- Texas Essay Test (Essays) - The Essay Test is a six-hour examination consisting of twelve (12) questions about Texas law, each of which must be completed in thirty minutes; five subjects are assigned two essays each, and two subjects are assigned one essay each; the subjects are as follows: Uniform Commercial Code (two essays), Business Associations, including agency and partnerships (two essays),
- Family Law (two essays), Wills & Administration of Estates (two essays), Real Property (two essays), Trusts & Guardianship (one essay), and Consumer Law (one essay). The Essays account for 40% of the total points.
- Texas Procedure and Evidence Test (P&E) - The P&E is a ninety-minute test consisting of twenty (20) short-answer civil law procedure and evidence questions and twenty (20) short-answer criminal procedure and evidence questions. The P&E accounts for 10% of the total points.
Information about the bar exam in any state is also available, as well as the national ranking (1), (2) of the law school you attend. This link will allow you to see essay questions asked on previous Texas examinations. Try this site for information (some of it gossipy) about law schools around the country. Here's another site that gives you some information about law school finals. This professor's web page provides information re the Texas bar. Applicants for the bar will also be required to take and pass the Multistate Professional Responsibility Examination (MPRE) - The MPRE is administered three times yearly; a passing score is valid for five years from the date the MPRE is taken. [Note however: A passing Texas Bar Examination score is void if an applicant has not satisfied all admission requirements within two years of notification.]
Knowledge is a bit like food. If you aren't hungry for the subject, if you have no appetite for the material, study is a chore. You may get that feeling of being instructed by someone you don't know about something you don't want to know. If you allow yourself to feel that way, you'll want to squeak by with the least amount of effort required. Because law schools (for financial reasons) often pack the 1L classes to overflow level, it's sometimes easy to hide in the weeds, avoiding any active participation in the course. In 1L courses that don't require your regular participation, e.g., those that preassign cases for recitation rather than utilizing random recitation and those don't rely on problems, fieldwork and/or periodic quizzes during the semester, many students who don't have interest in the subject will wait until shortly before the final exam to commence serious study. Big mistake. It's a proven fact that if you have ten hours to study, you learn much more in ten one-hour sessions spaced over ten weeks than one continuous ten-hour session. At most, cramming for an exam provides only short-term benefit. Your memory won't retain what you take in.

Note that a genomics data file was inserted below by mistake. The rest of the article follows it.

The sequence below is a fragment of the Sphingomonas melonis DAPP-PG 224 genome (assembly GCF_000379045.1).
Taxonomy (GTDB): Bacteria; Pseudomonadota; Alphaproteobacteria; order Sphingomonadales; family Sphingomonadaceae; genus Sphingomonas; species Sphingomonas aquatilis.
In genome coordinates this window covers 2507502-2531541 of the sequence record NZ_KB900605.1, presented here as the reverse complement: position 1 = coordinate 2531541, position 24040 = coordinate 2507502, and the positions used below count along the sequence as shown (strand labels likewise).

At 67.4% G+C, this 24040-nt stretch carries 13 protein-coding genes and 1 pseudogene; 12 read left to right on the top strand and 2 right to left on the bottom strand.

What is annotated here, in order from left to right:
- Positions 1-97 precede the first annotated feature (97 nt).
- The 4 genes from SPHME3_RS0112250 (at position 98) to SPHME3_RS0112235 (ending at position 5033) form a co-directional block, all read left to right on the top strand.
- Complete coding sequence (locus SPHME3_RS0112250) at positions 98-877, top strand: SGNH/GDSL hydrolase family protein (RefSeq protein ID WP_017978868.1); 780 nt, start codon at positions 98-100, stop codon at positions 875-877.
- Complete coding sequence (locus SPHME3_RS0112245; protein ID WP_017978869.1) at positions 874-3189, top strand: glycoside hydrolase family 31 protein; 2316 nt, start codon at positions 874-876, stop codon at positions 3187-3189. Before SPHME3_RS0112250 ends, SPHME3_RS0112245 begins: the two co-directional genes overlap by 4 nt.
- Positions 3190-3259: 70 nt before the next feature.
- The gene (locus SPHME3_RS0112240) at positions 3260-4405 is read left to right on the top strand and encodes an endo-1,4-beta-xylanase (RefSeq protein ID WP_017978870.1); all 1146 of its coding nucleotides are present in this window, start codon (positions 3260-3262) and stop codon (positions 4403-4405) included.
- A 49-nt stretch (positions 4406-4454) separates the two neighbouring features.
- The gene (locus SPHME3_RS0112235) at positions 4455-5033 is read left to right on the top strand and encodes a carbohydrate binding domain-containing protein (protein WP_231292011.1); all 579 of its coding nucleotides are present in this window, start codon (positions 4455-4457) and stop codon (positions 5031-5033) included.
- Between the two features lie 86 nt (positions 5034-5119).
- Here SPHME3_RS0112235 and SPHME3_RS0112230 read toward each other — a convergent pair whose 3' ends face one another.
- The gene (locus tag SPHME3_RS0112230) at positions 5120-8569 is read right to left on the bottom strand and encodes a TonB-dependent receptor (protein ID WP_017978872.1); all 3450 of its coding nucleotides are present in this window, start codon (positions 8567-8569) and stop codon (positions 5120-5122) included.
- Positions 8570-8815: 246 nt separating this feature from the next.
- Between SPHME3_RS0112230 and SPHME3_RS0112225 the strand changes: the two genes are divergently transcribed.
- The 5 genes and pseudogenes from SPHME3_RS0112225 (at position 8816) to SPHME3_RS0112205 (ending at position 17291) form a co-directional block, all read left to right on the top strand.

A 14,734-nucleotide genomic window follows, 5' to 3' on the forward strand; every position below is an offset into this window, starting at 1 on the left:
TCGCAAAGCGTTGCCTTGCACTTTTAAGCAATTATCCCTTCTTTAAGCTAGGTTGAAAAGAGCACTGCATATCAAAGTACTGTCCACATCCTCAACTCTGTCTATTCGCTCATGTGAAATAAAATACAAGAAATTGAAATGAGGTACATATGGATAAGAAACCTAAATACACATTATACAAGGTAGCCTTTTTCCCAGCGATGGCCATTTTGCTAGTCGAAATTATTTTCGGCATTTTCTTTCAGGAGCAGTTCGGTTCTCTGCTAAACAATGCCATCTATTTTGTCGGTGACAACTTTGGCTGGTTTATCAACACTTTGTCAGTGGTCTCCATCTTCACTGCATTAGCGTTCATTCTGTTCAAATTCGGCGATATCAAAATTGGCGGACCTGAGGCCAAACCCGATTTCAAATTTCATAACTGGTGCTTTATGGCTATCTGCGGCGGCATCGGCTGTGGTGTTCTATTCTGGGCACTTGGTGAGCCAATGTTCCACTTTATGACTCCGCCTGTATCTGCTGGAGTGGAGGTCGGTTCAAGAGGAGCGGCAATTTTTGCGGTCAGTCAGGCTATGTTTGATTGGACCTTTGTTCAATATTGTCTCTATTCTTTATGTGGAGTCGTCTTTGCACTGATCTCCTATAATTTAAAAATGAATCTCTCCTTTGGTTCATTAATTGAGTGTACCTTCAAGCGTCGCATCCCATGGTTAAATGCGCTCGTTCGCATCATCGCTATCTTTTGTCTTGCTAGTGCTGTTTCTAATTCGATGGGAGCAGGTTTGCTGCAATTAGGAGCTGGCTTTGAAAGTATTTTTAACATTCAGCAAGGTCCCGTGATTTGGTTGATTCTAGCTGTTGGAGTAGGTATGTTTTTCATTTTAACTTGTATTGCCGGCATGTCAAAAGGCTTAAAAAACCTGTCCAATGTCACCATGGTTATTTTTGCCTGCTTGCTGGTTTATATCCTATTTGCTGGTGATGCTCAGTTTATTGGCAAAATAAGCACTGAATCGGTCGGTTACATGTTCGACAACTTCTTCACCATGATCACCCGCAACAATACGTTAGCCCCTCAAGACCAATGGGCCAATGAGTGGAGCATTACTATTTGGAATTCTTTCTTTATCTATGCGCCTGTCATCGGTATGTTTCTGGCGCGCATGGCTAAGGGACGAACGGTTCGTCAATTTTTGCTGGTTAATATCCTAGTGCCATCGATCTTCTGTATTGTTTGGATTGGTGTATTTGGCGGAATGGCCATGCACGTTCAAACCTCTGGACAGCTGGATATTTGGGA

You don't receive knowledge of the law of crimes and defenses by osmosis. You discover it for yourself in a 14-week journey that no one can take for you. In the study of law, a certain delicacy of thought and subtlety of perception comes only by reading. Your teacher will provide the reading material and a forum for lecture and discussion. But for the course to really work, you need to be motivated. The opportunity you are seeking in law school is for the most part in yourself. Circumstances, luck, and the help of others can make a difference, but your capacity to pass from one step of success to the next is mostly in yourself. The plain fact is that 99% of us (I include myself.) live far within our capabilities. Compared to what we can and ought to be, most of us are only half-awake. So, give it your best shot, let the coursework absorb you.
Plato said, "Knowledge which is acquired under compulsion obtains no hold on the mind." What you get out of the course is pretty much up to you. I do challenge you to become resourceful and resilient. My pledge to you is that I'll do everything within my power to help you make this experience a stepping stone, rather than a stumbling block, to your understanding of the law of crimes and defenses.